Fix education!

Looking at what is happening in the US, I think it’s fair to say that their education system is completely and utterly broken.

Forget about universities or colleges being about preparing you for a corporate career. The first order of business should be to have the fundamental ability and urge to teach kids and young adults about critical thinking, civic behavior and the likes.

To enable them to actually like in a democracy and not being taken on crazy rides by whatever authoritarian person offers to do so.

Failure to ensure that people can think the themselves and not be drawn to conspiracies and flat out lies will ensure failure in everything else – none mentioned, none forgotten.

Fixing education and the equal access to quality education is the biggest problem and – by association – the biggest opportunity for entrepreneurial spirits who thoroughly understand what’s truly at stake if this doesn’t get fixed.

We can only move too slow on this.

(Photo: Pixabay.com)

The gig economy challenge

I have never been a big believer in and much less a huge fan of the gig economy.

My analysis has been pretty straightforward : A few get rich or richer by taking advantage of the misfortunes of many.

Maybe it’s time to be a bit more nuanced. Because the gig economy is not one thing; it is several. I count at least three variations, and then the question becomes which one of the three should we progress given that there are some flexibility elements in the gig economy that are appealing to many?

Let’s briefly look at the three versions:

In the privileged version you enable people to get the most of their experience and expertise by helping them build upon their personal brands and get it out to more people, who pay for the privilege of special access.

Think Substack and what they enable content providers to do through paid niche newsletters.

In the convenience version you agree to a marriage of convenience a la “I scratch your back, you scratch mine”, where you get something for your troubles, but it’s not the main thing for you.

Think Uber and their drivers, where many of the latter get an extra income whenever they want to top what they do elsewhere, and Uber gets a flock of mechanical turks to make their service work, until we have self-driving cars or some other form of non-human door-to-door transportation.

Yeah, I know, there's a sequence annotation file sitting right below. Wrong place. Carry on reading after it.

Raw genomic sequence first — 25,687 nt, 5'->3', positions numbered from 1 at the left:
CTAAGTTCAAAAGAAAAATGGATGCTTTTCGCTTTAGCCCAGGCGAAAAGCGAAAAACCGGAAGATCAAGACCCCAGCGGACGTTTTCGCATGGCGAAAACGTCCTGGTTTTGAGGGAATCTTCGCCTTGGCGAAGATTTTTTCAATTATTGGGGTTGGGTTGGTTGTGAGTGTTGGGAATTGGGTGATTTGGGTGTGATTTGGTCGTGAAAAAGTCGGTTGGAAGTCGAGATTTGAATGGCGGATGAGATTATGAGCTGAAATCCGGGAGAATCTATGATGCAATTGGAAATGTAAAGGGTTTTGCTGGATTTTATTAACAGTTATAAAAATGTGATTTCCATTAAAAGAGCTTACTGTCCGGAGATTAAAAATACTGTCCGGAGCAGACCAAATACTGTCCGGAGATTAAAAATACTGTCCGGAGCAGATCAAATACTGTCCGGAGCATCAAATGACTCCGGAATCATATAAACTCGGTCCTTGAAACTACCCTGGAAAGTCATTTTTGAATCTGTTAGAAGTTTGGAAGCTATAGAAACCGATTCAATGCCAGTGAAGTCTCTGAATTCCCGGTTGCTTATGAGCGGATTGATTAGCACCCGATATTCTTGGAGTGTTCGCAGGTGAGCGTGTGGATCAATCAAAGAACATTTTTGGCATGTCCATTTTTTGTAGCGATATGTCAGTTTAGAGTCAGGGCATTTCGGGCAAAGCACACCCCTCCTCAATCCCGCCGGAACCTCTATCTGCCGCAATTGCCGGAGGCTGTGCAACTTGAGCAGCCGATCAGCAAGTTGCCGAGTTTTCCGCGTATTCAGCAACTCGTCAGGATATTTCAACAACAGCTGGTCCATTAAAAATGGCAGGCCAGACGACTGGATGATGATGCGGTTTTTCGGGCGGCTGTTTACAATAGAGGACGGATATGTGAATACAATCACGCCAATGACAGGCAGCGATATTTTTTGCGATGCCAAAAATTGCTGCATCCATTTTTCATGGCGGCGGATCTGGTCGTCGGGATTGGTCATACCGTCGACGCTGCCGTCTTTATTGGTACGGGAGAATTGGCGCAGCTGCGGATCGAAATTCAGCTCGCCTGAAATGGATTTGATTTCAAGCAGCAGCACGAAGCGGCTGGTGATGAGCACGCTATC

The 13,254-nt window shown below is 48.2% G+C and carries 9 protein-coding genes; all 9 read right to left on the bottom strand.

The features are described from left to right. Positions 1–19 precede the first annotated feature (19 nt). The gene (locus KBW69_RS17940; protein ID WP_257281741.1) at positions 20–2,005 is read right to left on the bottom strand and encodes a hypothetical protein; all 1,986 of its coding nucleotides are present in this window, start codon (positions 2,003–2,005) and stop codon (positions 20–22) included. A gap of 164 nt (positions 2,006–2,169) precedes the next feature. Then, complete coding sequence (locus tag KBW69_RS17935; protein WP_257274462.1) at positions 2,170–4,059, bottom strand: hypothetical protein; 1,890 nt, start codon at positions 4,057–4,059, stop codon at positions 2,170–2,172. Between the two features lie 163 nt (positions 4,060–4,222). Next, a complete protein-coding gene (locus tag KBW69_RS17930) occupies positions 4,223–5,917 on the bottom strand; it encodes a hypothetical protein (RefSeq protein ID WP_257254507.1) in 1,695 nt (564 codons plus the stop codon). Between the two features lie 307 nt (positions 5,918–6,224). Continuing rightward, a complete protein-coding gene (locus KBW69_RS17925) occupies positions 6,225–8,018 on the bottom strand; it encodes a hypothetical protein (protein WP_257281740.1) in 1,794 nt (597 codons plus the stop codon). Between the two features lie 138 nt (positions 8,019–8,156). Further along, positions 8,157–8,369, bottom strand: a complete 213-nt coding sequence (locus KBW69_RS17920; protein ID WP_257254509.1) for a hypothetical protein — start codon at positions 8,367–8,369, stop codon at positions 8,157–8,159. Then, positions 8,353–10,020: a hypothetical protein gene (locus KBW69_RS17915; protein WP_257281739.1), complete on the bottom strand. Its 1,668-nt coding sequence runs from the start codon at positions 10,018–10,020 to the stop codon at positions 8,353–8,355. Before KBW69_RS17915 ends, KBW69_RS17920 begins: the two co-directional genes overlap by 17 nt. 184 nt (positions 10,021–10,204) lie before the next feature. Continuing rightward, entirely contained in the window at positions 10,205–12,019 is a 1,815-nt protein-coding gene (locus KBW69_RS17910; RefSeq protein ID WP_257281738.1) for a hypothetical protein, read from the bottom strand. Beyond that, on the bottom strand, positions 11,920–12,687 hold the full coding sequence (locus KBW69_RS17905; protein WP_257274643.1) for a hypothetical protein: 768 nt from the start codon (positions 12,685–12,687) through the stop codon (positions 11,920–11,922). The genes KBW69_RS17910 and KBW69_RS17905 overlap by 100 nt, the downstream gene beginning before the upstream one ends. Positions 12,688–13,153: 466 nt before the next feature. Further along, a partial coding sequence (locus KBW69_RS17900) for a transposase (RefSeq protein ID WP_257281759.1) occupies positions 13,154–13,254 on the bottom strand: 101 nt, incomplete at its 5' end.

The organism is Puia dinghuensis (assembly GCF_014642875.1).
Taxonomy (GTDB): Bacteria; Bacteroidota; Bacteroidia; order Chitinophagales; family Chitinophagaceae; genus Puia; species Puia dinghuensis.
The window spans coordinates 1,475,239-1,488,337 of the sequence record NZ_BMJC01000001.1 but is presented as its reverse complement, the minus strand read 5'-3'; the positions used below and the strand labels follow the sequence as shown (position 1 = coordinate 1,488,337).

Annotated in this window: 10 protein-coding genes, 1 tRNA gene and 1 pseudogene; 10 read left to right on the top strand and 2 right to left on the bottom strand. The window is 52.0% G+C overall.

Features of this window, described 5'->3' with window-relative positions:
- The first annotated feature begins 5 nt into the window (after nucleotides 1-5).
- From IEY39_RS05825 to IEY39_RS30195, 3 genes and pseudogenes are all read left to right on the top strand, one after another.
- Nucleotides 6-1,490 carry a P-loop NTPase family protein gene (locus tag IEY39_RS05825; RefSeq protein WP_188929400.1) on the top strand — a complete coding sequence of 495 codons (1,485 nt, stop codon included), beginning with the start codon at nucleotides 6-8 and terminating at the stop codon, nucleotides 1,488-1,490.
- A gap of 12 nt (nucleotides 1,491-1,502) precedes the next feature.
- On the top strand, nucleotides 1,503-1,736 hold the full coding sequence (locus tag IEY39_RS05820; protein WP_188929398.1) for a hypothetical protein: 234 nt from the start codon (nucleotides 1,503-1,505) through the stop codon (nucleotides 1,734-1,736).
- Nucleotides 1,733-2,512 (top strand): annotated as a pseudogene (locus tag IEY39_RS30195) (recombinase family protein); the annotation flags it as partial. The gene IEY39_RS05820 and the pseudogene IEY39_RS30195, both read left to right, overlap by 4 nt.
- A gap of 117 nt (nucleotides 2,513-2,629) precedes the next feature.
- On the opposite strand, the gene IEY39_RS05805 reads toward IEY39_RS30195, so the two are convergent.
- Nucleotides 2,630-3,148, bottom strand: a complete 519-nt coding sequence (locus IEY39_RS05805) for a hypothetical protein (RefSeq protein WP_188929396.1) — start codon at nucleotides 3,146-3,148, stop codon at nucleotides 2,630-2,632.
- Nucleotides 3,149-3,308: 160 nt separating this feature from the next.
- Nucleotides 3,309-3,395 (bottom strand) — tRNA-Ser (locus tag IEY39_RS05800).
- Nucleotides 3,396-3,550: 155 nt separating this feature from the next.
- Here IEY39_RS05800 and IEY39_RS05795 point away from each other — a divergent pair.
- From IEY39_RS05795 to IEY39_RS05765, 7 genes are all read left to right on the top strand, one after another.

It works until it doesn’t anymore. And that’s ok. It’s life.

The final version is the exploitation version. This is the unfortunate fundamentally unsustainable business model in a modern society, where clever people with a certain kind of moral compass use the misfortunes of other people to build a business and enrich themselves.

Why is it unsustainable? Because it does nothing to even the playing field. On the contrary it expands the gulf between the ‘haves’ and the ‘haves not’ in terms of income and prosperity, and looking at it through a historical optic it seldom ends really well for society.

This is where we have services such as meal delivery service Wolt whose business model IMHO is centered around a beautiful UX – or if you prefer; lipstick on a pig – a sizeable fee for participating (typically low margin) restaurants on every transaction and very little ending up with the ‘partners’ (i.e. not ’employees’ with any rights whatsoever) who do the brunt of the actual work.

This last version of the gig economy is what is giving the gig economy a bad name in many quarters. It may sound nice and flexible, but in reality its implications are poisonous over time to a lot of people. And potentially to society at well.

Looking forward we IMHO need to ensure that the development of a sustainable gig economy focuses on providing opportunity and access to the privileged version of it, for those who seek a more flexible lifestyle related to work and living their lives the way they see fit without in effect nesting at the bottom of society.

We can start that by developing services and programs that help these people deliver enduring value that they can actually capture the brunt of themselves.

(Photo: Pixabay)

Lipstick on a gig

Starting today, food-delivery company Deliveroo will no longer be delivering meals from restaurants in Germany. While in itself there is nothing spectacular about a business exiting a market, it is spectacular that the notice to the companies delivery people – riders, as they are called – was only FOUR days.

Variable low-wage pay, unclear working conditions and – as it turns out – non-existing notices of termination are some of the flip sides of what is being called the Gig Economy. And while – again – there is nothing wrong with a flexible work environment presenting new opportunities to people looking for something else than ‘a regular job’, we need to be aware of the fact that every coin always have two sides to it.

We are so accustomed to hearing all the stories about innovative new ways of doing things, sharing things etc, and how it is all the rage for the future. We need to remember that there may be some other truths behind the stories essentially driving the need for glossy narratives. And we need to have an open discussion about these things in order to avoid creating a future society with too much tension between those who have a lot and those who have very little. That tension NEVER ends in a good place.

Hat tip: @tveskov for the headline

(Photo: Pixabay.com)